Alizadeh & Zhang – NSF Early CAREER Awards
Zheng Zhang wants to make the manufacturing of semiconductor chips more reliable. Mahnoosh Alizadeh hopes to increase the levels of wind and solar energy in the power grid. In order to be successful, the two assistant professors in UC Santa Barbara’s Electrical and Computer Engineering Department are designing innovative methods to quantify and account for the unknown. Their research projects received a significant boost when each received an Early CAREER award from the National Science Foundation.
Through uncertainty-aware design automation, Zhang and his students hope to make semiconductor manufacturing more efficient and the products more consistent. Uncertainty awareness means Zhang wants to expect the unexpected and adjust ahead of time.
“I’m very excited,” said Zhang, whose research lies at the intersection of computational mathematics, electrical engineering, and computer science. “With this award, I will be able to investigate some long-standing problems with a relatively long-term plan to discover solutions.”
Mahnoosh Alizadeh’s research project centers on the uncertainties involved with humans and their use of electricity.
“Renewable energy is produced randomly. It depends on when the wind blows or the sun shines,” explained Alizadeh. “Our goal is to design mechanisms that incentivize users to shift their electricity demand to times when there is more renewable energy being produced so that we can integrate higher levels of solar and wind energy into the power grid.”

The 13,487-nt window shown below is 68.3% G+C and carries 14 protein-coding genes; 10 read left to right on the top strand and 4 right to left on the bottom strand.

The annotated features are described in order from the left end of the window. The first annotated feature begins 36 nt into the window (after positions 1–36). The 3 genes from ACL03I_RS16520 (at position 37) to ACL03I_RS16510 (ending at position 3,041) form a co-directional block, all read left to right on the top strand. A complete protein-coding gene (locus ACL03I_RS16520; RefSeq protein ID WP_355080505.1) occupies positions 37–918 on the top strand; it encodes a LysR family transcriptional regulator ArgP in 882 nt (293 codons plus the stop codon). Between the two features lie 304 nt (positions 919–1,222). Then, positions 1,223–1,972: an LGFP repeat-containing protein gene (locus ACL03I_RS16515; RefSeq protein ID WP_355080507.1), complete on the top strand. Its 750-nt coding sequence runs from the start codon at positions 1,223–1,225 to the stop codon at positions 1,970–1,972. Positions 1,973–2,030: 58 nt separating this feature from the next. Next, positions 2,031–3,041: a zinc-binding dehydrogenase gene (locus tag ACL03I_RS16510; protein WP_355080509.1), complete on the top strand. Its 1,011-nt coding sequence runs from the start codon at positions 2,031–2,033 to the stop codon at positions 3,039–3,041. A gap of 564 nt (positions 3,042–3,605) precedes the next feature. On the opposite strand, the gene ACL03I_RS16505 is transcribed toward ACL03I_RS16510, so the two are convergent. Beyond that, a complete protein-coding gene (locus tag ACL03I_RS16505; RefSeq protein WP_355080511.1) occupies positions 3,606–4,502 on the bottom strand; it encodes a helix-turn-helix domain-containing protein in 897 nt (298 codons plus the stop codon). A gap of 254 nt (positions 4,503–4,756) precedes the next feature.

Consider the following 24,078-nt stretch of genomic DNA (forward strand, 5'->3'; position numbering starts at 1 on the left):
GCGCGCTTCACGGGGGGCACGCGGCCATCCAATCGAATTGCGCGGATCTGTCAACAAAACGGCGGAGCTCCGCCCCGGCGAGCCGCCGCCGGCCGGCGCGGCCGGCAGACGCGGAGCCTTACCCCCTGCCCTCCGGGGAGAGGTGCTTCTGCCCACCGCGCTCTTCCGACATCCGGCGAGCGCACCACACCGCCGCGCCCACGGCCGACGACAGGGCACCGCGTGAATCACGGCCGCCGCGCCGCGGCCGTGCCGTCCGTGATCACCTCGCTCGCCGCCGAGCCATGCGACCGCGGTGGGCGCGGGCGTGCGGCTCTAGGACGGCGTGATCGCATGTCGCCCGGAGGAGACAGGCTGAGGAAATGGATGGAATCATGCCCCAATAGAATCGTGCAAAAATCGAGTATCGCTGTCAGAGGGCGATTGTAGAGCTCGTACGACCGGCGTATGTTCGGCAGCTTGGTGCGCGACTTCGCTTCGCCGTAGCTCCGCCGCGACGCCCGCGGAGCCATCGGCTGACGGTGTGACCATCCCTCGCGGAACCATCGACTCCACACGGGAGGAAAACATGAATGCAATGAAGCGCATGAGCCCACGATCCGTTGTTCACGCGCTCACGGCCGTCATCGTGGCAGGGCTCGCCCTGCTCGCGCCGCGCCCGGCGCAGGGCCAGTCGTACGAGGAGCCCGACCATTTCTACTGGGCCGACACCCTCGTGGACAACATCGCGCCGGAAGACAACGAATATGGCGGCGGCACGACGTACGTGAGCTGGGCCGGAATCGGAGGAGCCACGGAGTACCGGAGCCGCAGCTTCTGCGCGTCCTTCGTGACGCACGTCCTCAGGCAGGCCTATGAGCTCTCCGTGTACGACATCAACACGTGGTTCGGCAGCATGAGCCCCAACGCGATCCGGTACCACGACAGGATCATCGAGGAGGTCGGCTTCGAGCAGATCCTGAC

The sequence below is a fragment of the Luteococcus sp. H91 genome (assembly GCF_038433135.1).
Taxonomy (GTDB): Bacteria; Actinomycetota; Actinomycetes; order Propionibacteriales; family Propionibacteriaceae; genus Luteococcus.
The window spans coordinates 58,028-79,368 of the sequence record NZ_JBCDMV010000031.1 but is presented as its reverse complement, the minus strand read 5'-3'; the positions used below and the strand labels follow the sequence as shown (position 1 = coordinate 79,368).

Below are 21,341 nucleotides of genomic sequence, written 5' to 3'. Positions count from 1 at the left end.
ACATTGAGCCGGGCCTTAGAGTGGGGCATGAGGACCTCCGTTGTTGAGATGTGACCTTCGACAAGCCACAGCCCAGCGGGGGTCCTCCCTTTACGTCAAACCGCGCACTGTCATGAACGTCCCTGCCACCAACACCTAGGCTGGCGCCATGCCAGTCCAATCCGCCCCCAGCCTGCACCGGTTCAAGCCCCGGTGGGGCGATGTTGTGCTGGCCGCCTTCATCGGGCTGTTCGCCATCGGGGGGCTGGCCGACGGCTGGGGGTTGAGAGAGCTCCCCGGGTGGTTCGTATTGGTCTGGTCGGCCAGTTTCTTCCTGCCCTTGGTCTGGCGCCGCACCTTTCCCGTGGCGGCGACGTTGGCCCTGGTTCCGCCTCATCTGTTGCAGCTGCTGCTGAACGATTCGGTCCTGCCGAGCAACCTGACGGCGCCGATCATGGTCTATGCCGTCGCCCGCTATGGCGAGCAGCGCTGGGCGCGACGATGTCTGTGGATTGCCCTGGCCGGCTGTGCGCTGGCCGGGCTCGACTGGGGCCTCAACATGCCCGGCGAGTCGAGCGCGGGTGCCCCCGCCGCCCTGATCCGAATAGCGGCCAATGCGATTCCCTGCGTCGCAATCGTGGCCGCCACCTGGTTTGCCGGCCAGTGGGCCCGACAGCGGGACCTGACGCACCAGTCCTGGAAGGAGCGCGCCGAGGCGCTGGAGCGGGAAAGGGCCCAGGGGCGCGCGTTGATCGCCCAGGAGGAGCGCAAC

Zhang and Alizadeh are the latest junior faculty in UCSB’s College of Engineering to receive NSF CAREER awards. Bolin Liao in the Mechanical Engineering Department received one last month. According to UCSB’s Office of Research, the College of Engineering ranks first among public universities and third overall in the highest percentage of eligible assistant professors who received NSF CAREER awards. Between 2007-17, 38 eligible junior faculty in UCSB’s College of Engineering received a total of 44 awards.
“The NSF CAREER Award recognizes researchers based on their potential for future contributions to education and research,” said Rod Alferness, dean of UCSB’s College of Engineering. “Professors Zhang and Alizadeh are shining examples of the high-quality junior faculty we have in the College of Engineering, who possess tremendous potential to create new knowledge and innovations that address complex societal challenges and opportunities.”